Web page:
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Technical Note: Accuracy of Subsampling for Height Measurements in Loblolly Pine Plots

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Estimating heights in research and inventory plots is costly. We examined the feasibility of subsampling tree heights as opposed to measuring all trees. Four sampling intensities (75, 50, 25, and 10%) and four sampling strategies (systematic sampling, simple random sampling without replacement, stratified sampling across the diameter distribution, and sampling the first trees in each plot) were investigated. Data from 600 loblolly pine plots in fertilizer trials in the southeastern United States were used. The application of a height‐dbh regression to predict the heights of unmeasured trees was also investigated. Sampling the first trees generally resulted in poorer estimates than the other sampling schemes. Systematic and simple random sampling performed similarly. A 50% sampling intensity with either systematic or simple random sampling and a height‐dbh regression predicting the heights of unmeasured trees estimated more than 90% of plots to within 2.2% of the observed plot height and more than 94% of plots to within 2.5% of the observed volume, and they were more accurate than the stratified sampling at the same intensity. Systematic sampling is easy to implement, requiring no prior plot knowledge. We conclude that a 50% systematic sampling combined with a height‐dbh regression will reduce costs without compromising accuracy.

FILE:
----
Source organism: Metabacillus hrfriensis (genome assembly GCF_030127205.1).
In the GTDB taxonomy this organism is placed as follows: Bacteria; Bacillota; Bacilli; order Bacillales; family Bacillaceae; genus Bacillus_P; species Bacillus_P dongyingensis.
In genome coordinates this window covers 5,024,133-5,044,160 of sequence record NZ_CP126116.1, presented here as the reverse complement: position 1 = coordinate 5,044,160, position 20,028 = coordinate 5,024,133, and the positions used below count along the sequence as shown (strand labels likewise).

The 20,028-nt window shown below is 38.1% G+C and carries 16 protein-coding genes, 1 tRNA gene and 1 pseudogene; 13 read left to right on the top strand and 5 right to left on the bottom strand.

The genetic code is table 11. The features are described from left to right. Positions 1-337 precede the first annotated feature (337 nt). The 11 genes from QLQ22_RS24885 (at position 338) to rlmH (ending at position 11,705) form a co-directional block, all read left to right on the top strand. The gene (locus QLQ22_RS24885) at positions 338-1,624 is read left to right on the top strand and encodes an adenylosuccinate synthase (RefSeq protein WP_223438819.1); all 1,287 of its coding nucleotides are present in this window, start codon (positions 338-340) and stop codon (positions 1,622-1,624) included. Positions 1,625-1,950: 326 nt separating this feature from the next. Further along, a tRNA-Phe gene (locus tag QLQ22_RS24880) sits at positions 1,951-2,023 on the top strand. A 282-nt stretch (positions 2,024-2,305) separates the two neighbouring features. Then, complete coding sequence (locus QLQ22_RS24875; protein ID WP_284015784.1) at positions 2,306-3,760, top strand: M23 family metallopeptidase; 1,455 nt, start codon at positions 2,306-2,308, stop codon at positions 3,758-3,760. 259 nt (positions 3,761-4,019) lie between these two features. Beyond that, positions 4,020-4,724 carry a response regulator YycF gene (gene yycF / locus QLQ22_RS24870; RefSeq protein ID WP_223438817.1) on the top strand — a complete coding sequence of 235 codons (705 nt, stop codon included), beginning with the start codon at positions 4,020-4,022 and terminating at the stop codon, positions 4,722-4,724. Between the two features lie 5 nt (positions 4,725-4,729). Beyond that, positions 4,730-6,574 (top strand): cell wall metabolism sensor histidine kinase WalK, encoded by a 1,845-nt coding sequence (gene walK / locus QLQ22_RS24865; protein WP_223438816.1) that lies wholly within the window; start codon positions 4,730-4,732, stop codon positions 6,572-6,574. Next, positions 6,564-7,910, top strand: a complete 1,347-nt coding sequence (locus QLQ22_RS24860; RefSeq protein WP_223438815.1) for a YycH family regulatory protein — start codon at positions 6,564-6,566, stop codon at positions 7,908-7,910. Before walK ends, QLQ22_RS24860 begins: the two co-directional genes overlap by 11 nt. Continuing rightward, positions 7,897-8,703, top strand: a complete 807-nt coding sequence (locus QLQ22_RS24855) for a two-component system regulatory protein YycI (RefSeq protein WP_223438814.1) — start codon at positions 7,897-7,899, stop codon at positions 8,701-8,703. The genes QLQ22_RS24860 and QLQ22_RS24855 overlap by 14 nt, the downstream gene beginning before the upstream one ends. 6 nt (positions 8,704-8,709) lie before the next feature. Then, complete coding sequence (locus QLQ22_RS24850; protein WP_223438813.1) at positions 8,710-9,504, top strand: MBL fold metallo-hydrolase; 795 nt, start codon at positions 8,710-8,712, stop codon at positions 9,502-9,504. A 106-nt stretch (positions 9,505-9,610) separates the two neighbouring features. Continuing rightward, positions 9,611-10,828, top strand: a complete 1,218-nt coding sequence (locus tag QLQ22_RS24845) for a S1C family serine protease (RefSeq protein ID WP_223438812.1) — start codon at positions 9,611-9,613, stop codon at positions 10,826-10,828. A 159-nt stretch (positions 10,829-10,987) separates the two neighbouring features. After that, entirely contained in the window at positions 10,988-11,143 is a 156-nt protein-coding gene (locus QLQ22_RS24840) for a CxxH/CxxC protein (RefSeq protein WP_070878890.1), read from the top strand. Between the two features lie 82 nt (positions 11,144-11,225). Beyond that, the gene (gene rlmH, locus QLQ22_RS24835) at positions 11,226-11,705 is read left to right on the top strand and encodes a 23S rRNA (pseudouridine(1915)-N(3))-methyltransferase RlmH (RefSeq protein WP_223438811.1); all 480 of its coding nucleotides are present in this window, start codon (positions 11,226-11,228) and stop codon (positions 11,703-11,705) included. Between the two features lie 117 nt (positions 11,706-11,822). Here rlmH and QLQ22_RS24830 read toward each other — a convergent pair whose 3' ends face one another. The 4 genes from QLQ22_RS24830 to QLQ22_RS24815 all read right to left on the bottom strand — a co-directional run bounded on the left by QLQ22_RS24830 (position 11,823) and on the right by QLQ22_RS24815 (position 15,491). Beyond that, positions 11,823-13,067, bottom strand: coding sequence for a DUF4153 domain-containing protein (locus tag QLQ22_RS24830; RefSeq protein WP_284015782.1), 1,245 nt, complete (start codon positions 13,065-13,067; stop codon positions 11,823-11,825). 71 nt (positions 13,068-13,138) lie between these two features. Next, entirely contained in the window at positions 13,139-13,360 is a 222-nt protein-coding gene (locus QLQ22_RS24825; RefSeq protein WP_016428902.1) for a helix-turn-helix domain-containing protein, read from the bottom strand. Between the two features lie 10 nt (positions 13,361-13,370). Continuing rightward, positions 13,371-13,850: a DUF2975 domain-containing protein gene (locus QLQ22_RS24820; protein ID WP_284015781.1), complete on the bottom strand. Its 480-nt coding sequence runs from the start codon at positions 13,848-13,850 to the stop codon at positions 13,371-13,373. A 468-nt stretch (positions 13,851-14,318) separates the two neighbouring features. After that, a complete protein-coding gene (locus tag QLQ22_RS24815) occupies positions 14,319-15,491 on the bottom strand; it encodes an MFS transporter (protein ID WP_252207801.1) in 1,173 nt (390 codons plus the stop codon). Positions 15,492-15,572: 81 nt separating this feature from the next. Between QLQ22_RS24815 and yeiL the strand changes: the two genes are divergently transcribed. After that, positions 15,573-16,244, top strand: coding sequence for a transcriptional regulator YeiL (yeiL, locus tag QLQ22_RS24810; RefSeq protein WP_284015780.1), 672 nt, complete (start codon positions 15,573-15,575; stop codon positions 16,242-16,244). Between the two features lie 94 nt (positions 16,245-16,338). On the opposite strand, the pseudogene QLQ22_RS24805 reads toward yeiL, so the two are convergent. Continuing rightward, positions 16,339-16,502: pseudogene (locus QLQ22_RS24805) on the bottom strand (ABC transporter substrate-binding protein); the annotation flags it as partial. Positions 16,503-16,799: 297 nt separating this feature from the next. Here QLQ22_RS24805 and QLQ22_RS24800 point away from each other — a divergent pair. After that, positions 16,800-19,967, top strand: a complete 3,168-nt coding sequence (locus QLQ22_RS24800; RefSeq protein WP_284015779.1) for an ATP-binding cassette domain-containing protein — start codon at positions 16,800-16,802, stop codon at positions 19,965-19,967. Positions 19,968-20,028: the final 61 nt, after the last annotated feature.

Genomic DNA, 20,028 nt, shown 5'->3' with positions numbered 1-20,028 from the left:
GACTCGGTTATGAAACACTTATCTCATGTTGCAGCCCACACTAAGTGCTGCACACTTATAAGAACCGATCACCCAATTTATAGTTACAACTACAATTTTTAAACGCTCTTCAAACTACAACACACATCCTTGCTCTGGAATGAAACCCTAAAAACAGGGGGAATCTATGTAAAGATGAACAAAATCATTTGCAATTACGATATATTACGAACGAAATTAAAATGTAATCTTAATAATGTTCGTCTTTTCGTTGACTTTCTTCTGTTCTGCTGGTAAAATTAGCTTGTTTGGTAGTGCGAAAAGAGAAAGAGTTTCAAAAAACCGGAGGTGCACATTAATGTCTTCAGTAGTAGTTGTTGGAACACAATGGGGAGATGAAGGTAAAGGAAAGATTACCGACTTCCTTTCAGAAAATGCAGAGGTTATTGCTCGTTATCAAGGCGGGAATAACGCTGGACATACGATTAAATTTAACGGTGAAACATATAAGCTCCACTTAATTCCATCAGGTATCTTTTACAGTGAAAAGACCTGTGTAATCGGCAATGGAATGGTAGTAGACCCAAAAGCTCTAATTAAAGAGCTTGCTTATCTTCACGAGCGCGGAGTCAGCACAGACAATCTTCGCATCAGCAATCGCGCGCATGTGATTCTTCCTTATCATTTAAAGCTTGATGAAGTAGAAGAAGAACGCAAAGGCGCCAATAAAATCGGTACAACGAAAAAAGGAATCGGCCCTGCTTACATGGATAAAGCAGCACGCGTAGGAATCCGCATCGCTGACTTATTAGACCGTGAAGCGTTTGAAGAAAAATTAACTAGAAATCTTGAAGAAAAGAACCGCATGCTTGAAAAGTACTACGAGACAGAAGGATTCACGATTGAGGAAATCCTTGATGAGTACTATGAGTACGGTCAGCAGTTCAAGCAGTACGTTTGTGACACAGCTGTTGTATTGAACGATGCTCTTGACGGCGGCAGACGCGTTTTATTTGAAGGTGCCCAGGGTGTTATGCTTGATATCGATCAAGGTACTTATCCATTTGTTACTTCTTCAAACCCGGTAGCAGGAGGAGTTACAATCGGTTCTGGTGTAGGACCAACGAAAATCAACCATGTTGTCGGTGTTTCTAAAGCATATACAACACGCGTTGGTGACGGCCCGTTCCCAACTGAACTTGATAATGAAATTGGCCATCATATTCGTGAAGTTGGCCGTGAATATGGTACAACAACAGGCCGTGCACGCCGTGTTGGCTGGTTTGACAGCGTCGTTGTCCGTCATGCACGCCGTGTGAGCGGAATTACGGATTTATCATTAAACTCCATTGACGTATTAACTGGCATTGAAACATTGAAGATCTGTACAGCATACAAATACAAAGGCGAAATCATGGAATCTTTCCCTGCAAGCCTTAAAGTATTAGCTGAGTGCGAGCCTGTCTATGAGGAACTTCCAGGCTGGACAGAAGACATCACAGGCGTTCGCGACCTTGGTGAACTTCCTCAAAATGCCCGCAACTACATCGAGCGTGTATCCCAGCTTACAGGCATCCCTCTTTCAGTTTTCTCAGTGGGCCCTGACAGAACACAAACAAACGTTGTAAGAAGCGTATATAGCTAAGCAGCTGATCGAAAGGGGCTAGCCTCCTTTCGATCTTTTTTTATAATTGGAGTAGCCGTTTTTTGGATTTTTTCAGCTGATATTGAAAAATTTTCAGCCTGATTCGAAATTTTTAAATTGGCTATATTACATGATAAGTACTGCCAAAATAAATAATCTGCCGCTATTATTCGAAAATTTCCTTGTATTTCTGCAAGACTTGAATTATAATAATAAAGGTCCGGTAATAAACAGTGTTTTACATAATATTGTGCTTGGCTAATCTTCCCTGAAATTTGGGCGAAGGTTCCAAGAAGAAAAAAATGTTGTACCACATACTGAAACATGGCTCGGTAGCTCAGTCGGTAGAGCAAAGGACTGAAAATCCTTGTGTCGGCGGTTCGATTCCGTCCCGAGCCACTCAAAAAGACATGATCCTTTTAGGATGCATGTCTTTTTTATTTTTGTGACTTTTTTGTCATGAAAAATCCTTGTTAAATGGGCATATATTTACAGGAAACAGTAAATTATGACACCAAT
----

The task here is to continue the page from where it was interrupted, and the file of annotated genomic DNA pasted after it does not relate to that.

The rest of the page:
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Keywords: Pinus taeda; inventory; simple random; stratified sampling; systematic

Document Type: Research Article

Publication date: 2009-08-01

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  • Each regional journal of applied forestry focuses on research, practice, and techniques targeted to foresters and allied professionals in specific regions of the United States and Canada. The Southern Journal of Applied Forestry covers an area from Virginia and Kentucky south to as far west as Oklahoma and east Texas.
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